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China Syndrome


When Colorado was still part of the untamed West, it was home to a mellifluous babble of foreign tongues, the native languages of myriad migrants who worked its soil, built its railroads and hunted in its canyons. French, Russian, Spanish and German were just as likely to be heard as English in those days, as was a more exotic language—Chinese.

Chinese migrants laid tracks for railroads over the mountains and worked in the mines of Leadville, Black Hawk and Cripple Creek. By the 1880s, Denver had the highest concentration of Chinese in the Plains states, numbering several hundred people, who created a thriving Chinatown located on Wazee Street near where Coors Field is today. But Chinatown was burned by a racist mob and the Chinese Exclusion Act of 1882, which suspended Chinese immigration, dwindled their ranks. For most of the past century, the Chinese language had once again became a rarity.

Now it’s making a resurgence in a most unlikely place—the middle and high schools of Erie, the epicenter of a thriving Mandarin Chinese language program in Colorado public schools. More than 1,600 students are learning the language in this small East Boulder County town, by far the highest concentration of Chinese students in the state. The elective program has grown so large so fast—it’s only four years old—that the Chinese Hanban (China’s equivalent of the Department of Education) is considering opening an official Chinese cultural hub in Erie High School. Called Confucious Institutes, these facilities promote Chinese language and culture throughout the United States.

It makes sense, said Steve Payne, Erie High School principal, because Chinese is the second most widely spoken language. The growth in China’s economy, combined with advances in technology, make fluency imperative for those interested in international business.

“About three and a half years ago, as we were getting larger, we needed to look at adding another foreign language,” Payne said. “At the time, we had a very small German (program) and very large Spanish. We did a lot of research and discovered that the No. 2 language spoken in the world is Chinese. …A major piece in this whole decision is China’s economy. It made sense to do it.”

Payne hired Ya-Wen Chang, a Taiwanese doctoral student at CU-Denver to develop the program and write the curriculum. In just four short years, it’s grown to the extent that they hired four college teachers from China, whom they interviewed over Skype and flew to Colorado on temporary work visas. The program is so large, they’ve also needed to hire a Chinese coordinator.

Chang says filling classes for a language that’s rarely heard outside the classroom hasn’t been a challenge. With the globalization of business, China’s astounding economic growth rate of 10 percent over the past 30 years and the ease with which anyone can experience different cultures through YouTube and social media, parents have quickly gotten the message that having their kids learn Mandarin, even in a state where Asians comprise barely 3 percent of the population, is a good idea.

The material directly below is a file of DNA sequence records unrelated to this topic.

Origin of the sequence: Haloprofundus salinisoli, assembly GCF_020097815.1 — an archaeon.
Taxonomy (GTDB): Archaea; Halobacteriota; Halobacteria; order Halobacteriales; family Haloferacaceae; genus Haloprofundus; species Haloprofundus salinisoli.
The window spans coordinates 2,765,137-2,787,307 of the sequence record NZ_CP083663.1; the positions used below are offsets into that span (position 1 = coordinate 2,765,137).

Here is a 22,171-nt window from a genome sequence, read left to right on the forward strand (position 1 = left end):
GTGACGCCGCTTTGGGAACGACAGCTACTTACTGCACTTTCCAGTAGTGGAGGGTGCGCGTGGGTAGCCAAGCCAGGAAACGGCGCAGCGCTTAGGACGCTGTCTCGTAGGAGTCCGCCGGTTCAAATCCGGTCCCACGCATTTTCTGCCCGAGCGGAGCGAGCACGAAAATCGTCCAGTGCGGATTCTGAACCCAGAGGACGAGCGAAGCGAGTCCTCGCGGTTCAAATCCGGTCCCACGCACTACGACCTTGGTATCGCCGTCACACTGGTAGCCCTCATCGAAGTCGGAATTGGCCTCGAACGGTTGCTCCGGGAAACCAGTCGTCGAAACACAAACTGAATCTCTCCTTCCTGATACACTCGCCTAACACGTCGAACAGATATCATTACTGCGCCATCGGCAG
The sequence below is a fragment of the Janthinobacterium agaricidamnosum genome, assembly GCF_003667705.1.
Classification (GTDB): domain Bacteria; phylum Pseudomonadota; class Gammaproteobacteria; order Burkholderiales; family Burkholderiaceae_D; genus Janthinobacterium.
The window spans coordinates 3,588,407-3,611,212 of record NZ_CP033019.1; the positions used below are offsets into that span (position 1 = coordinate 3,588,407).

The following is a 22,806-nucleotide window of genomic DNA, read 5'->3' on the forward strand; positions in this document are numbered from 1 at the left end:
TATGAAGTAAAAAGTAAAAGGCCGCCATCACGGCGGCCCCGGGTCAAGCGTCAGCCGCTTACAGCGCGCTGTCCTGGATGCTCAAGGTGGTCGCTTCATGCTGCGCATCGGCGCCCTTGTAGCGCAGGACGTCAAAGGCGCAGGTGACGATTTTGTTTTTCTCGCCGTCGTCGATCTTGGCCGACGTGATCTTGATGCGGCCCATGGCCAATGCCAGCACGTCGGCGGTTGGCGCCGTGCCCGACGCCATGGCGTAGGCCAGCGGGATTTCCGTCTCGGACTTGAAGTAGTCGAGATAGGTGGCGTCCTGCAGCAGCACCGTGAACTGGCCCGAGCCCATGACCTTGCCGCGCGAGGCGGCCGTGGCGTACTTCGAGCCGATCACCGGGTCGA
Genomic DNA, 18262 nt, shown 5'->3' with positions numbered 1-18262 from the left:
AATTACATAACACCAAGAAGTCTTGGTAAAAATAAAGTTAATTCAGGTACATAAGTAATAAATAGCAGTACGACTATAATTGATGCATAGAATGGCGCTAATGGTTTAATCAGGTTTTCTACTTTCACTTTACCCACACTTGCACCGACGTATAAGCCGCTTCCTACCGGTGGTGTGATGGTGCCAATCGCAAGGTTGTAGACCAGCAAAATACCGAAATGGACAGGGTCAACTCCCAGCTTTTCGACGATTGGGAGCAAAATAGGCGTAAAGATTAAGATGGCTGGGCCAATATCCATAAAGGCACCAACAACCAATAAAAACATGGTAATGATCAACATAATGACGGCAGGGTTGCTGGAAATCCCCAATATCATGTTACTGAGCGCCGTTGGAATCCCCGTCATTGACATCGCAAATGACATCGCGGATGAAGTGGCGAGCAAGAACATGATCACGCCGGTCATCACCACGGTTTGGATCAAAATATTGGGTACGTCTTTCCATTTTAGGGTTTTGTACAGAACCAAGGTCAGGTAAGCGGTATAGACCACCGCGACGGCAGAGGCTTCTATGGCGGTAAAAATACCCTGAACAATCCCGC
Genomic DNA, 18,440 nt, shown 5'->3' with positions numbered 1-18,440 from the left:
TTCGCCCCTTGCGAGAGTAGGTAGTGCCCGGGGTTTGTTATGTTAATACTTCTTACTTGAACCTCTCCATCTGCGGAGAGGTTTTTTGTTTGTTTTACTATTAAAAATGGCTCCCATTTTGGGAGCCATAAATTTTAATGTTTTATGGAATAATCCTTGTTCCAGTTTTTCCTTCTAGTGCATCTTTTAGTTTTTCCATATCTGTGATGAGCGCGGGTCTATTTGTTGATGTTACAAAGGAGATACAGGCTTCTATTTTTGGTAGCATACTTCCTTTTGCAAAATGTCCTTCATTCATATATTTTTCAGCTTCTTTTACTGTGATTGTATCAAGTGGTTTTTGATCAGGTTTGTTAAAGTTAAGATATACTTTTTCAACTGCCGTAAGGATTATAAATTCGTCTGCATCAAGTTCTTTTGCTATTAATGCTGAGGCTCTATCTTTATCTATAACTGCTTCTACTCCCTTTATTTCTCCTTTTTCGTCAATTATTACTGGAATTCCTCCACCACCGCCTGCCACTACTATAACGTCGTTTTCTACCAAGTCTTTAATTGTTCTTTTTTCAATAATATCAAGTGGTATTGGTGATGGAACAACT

“All of our parents are very supportive,” Chang said.

If kids are dissuaded by learning a vocabulary that consists of complex characters rather than letters, it’s not apparent. Chang recently quizzed her classes, asking for reasons why students take it. Among the responses were that the course is fun, that it’s likely to be useful in the future, that it makes them feel proud to learn an uncommon (for Colorado, at least) language and that they enjoy making international friends.

“The big piece for me is building the relationship with kids,” Chang said. “When you build those relationships, they just want to follow you and learn from you. I learn from them as well, and that’s a beautiful piece for me.”

The Confucius Institute in Denver fills some of the cultural gap, hosting artists and performers from China that give Chang’s students a glimpse of the Orient. When a troupe of singers from East China Normal University in Shanghai visited Colorado, a group of Chang’s students sang for them in Chinese.

“At that moment, you feel the connection between the two groups and that was beautiful,” she said.

The Chinese program is expected to do nothing but grow, according to both Payne and Chang. Currently, Erie elementary school kids are given exposure to the language through songs and simple phrases on a non-testing basis; the middle and high school classes are elective. Payne says St. Vrain Valley School District administrators are interested in offering the language at more schools throughout the district.

“St. Vrain already has more Chinese students than any other feeder system in Colorado,” Payne said. “And more schools are starting to pick up on what we’re doing. …

“I guess our ultimate goal,” he continued, “is to get students started in kindergarten so that by the time they graduate from Erie High School, they are fluent in Chinese, know and understand the Chinese culture and are ready to walk into college and blow the socks off of wherever they go.”

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